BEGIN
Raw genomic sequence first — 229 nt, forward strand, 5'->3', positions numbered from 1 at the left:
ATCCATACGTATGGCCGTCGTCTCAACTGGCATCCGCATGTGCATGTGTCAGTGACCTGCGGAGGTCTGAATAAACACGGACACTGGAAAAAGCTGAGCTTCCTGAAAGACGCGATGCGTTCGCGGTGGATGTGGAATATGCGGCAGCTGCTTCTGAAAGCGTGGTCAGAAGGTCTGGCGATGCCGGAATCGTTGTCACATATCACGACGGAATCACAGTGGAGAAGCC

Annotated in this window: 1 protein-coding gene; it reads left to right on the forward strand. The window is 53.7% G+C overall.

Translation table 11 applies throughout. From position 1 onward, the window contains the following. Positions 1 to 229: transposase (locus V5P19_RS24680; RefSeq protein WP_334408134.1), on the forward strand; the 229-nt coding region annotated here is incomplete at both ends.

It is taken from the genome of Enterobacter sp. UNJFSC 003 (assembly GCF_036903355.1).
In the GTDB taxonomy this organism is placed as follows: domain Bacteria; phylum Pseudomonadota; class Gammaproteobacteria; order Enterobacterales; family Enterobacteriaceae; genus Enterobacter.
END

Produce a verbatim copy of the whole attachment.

Raw genomic sequence first — 229 nt, forward strand, 5'->3', positions numbered from 1 at the left:
ATCCATACGTATGGCCGTCGTCTCAACTGGCATCCGCATGTGCATGTGTCAGTGACCTGCGGAGGTCTGAATAAACACGGACACTGGAAAAAGCTGAGCTTCCTGAAAGACGCGATGCGTTCGCGGTGGATGTGGAATATGCGGCAGCTGCTTCTGAAAGCGTGGTCAGAAGGTCTGGCGATGCCGGAATCGTTGTCACATATCACGACGGAATCACAGTGGAGAAGCC

Annotated in this window: 1 protein-coding gene; it reads left to right on the forward strand. The window is 53.7% G+C overall.

Translation table 11 applies throughout. From position 1 onward, the window contains the following. Positions 1 to 229: transposase (locus V5P19_RS24680; RefSeq protein WP_334408134.1), on the forward strand; the 229-nt coding region annotated here is incomplete at both ends.

It is taken from the genome of Enterobacter sp. UNJFSC 003 (assembly GCF_036903355.1).
In the GTDB taxonomy this organism is placed as follows: domain Bacteria; phylum Pseudomonadota; class Gammaproteobacteria; order Enterobacterales; family Enterobacteriaceae; genus Enterobacter.